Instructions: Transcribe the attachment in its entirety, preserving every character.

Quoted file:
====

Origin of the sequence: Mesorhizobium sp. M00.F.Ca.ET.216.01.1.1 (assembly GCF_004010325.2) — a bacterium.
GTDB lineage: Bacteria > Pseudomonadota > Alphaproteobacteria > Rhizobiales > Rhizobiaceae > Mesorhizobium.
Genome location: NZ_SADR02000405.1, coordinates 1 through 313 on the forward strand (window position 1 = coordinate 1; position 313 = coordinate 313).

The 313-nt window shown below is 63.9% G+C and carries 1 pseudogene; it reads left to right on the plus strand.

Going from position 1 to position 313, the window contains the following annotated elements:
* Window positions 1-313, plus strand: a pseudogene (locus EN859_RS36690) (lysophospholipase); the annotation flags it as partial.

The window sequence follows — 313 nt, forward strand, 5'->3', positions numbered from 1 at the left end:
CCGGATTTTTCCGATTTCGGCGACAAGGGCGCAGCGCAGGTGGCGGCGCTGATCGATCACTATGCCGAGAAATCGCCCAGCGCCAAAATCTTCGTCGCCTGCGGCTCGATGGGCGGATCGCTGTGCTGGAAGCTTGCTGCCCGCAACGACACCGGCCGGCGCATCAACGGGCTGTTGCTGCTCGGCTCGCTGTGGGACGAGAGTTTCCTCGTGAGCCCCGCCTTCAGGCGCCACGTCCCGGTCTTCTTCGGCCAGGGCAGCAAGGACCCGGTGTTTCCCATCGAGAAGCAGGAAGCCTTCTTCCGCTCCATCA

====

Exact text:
Origin of the sequence: Mesorhizobium sp. M00.F.Ca.ET.216.01.1.1 (assembly GCF_004010325.2) — a bacterium.
GTDB lineage: Bacteria > Pseudomonadota > Alphaproteobacteria > Rhizobiales > Rhizobiaceae > Mesorhizobium.
Genome location: NZ_SADR02000405.1, coordinates 1 through 313 on the forward strand (window position 1 = coordinate 1; position 313 = coordinate 313).

The 313-nt window shown below is 63.9% G+C and carries 1 pseudogene; it reads left to right on the plus strand.

Going from position 1 to position 313, the window contains the following annotated elements:
* Window positions 1-313, plus strand: a pseudogene (locus EN859_RS36690) (lysophospholipase); the annotation flags it as partial.

The window sequence follows — 313 nt, forward strand, 5'->3', positions numbered from 1 at the left end:
CCGGATTTTTCCGATTTCGGCGACAAGGGCGCAGCGCAGGTGGCGGCGCTGATCGATCACTATGCCGAGAAATCGCCCAGCGCCAAAATCTTCGTCGCCTGCGGCTCGATGGGCGGATCGCTGTGCTGGAAGCTTGCTGCCCGCAACGACACCGGCCGGCGCATCAACGGGCTGTTGCTGCTCGGCTCGCTGTGGGACGAGAGTTTCCTCGTGAGCCCCGCCTTCAGGCGCCACGTCCCGGTCTTCTTCGGCCAGGGCAGCAAGGACCCGGTGTTTCCCATCGAGAAGCAGGAAGCCTTCTTCCGCTCCATCA